Who is a Candidate for Cervical Disc Replacement?

 In Bone Spurs, cervical spondylosis, Cervical Stenosis, Cervical total disc replacement

Cervical disc replacement is often recommended by top spinal surgeons to manage nerve pain caused by a damaged disk in the neck, otherwise known as the cervical spine.  This procedure involves removal of a damaged or degenerated cervical disc and replacing it with an artificial disc device that has been shown to be  safe to implant in the body. After time spent in physical therapy, pain medications, and spinal injection procedures,  patients who have found no relief generally are interested in a more direct solution. At that point, there are multiple effective surgical options for relieving nerve pain due to a worn-out or damaged cervical disk in the neck that can be considered, though not all options may be the most effective treatment for a specific patient.

If cervical spinal surgery is being considered, a spinal surgeon will explain the different approaches to manage cervical disc problems. One such option is performing a procedure on the back of the neck, called a posterior discectomy or lamino-foraminotomy. Options from the front of the neck include an anterior discectomy and fusion, in which the disc is fully removed and the bones joined together using bone and/or a specialized implant to allow bone to heal across, and a cervical disc replacement.  While a cervical disc replacement procedure also includes the full removal of the damaged disc, instead of promoting the two surrounding bones to heal together, it instead replaces the disc with an ‘artificial disc’ to allow continued motion.

Since many patients are interested in potentially being able to preserve some motion across a damaged disc, the question remains: are you a good candidate for cervical disc replacement?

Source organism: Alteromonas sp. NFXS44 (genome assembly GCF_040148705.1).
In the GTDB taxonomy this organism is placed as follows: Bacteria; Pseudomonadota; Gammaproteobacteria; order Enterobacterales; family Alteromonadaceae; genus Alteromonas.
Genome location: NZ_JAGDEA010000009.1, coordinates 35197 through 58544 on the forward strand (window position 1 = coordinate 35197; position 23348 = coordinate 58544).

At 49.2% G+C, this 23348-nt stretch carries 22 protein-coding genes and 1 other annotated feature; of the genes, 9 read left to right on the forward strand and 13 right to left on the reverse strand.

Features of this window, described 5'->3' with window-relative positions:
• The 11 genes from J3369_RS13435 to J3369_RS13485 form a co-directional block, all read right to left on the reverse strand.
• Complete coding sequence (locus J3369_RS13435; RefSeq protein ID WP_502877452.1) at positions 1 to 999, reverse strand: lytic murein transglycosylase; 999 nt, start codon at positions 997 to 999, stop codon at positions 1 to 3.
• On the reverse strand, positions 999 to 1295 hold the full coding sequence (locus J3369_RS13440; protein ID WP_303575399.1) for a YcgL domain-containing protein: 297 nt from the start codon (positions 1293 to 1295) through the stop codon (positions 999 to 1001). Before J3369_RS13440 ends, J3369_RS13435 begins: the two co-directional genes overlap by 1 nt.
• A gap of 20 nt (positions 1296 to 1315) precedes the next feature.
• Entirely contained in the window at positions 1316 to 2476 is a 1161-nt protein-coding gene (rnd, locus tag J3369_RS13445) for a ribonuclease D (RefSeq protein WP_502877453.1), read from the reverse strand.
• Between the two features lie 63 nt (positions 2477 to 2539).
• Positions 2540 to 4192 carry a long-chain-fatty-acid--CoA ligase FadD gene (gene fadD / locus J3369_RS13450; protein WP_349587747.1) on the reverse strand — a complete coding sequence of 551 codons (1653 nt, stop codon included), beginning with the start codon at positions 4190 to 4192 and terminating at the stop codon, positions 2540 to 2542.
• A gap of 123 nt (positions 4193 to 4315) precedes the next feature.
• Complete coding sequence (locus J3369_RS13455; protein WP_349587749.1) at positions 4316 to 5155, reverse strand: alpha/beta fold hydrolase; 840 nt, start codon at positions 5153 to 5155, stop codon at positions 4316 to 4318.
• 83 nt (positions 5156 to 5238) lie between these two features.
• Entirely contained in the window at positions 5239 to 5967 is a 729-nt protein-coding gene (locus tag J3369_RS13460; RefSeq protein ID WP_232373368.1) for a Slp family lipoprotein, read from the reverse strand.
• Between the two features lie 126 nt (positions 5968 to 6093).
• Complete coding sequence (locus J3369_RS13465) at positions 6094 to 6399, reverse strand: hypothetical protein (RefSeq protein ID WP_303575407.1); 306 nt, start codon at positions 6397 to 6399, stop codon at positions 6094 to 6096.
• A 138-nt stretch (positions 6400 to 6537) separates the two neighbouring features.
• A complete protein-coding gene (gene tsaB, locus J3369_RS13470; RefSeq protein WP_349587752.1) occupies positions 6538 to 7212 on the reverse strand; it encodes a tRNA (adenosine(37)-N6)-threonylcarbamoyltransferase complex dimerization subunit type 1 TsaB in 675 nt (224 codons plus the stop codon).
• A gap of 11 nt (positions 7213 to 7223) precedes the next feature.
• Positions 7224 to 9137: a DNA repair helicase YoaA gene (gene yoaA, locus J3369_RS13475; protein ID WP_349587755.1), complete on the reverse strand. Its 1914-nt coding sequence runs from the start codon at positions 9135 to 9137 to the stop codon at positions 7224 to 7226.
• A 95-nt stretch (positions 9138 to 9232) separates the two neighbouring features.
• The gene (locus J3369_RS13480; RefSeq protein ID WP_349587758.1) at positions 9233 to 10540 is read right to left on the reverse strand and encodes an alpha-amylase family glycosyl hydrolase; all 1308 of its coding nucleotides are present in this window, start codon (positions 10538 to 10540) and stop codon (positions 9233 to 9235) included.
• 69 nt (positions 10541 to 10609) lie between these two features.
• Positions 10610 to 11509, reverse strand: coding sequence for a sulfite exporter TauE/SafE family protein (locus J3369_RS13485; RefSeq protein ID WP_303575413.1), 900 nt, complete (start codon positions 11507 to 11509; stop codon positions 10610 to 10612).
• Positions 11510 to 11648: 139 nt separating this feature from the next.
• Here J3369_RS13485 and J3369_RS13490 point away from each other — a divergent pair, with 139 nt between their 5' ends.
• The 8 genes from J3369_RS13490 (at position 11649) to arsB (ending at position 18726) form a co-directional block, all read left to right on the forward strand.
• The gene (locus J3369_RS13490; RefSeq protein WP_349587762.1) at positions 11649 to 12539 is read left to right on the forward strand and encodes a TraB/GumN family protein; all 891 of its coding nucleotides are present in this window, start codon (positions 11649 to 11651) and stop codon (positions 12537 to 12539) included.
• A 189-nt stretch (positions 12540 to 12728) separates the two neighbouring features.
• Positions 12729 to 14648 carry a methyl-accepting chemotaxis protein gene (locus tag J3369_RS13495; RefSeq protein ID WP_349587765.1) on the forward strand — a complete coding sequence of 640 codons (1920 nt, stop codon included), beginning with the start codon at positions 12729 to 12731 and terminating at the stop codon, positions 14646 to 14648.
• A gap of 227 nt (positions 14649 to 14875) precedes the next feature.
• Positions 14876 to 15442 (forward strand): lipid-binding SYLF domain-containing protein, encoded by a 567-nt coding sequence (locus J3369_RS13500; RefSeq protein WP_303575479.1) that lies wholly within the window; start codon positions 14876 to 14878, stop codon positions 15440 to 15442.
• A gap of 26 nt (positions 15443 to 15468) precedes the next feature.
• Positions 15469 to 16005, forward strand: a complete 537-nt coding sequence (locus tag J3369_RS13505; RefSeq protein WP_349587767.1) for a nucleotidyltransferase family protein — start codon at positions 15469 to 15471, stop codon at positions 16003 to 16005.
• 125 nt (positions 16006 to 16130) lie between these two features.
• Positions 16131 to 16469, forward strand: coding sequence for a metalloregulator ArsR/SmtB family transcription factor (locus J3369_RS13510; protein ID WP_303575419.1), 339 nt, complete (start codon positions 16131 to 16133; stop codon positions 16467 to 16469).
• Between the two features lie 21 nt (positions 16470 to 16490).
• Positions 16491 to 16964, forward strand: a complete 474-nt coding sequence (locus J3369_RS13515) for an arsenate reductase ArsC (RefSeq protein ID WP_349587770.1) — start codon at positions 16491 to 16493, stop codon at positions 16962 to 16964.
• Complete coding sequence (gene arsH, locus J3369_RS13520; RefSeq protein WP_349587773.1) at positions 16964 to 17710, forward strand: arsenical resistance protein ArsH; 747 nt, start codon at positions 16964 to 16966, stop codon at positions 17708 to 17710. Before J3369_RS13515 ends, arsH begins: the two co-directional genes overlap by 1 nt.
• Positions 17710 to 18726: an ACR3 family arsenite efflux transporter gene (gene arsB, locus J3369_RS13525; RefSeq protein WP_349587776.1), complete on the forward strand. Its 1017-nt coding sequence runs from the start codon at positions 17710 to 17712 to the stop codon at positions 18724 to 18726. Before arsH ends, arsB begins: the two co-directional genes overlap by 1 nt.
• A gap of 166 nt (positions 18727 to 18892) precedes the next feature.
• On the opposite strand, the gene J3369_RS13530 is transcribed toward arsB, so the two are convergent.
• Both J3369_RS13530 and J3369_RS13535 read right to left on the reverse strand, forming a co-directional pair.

Here are some general guidelines for who is considered a good candidate for cervical disc replacement:

  • Adults between the ages of 18 and 60 with symptomatic cervical disc disease who have failed to experience improvement after six months of non-operative care (physical therapy, pain medications, and possibly injections).
  • Patients who are healthy and otherwise a candidate for cervical spine surgery such as a cervical spine fusion.
  • Patients who have only one or two discs damaged enough to cause compression of a nerve   (If there are two discs requiring treatment, however, there is currently only one type of disc replacement allowed to be used at two different levels, and your spine surgeon may or may not be used to using this particular device)

Who is not an ideal candidate for cervical disc replacement:

  • Patients who have abnormal motion or instability at the affected region of the neck; this can be evaluated on X-rays in which you flex your neck forward and backward
  • Patients who have advanced degenerative/arthritic changes, known as spondylosis, affecting the small  joints in the back of the spine at the affected level
  • Patients who have significant osteoporosis, as the device may wear into weakened bones
  • Patients who have an infection in the affected region of the spinePatients who are pregnant are not candidates during the period of pregnancy, though they could be candidates later after they have delivered
  • Patients who are morbidly obese
  • Patients with specific allergies (especially certain metal allergies) are not candidates.
  • The procedure should not be used on children or adolescents

Discuss your medical history and current conditions with your spine surgeon with complete accuracy, so that your surgeon can assess if you are among the patients who do fit the ideal candidate description and to make sure that your spinal surgery results in the best outcome  for you.

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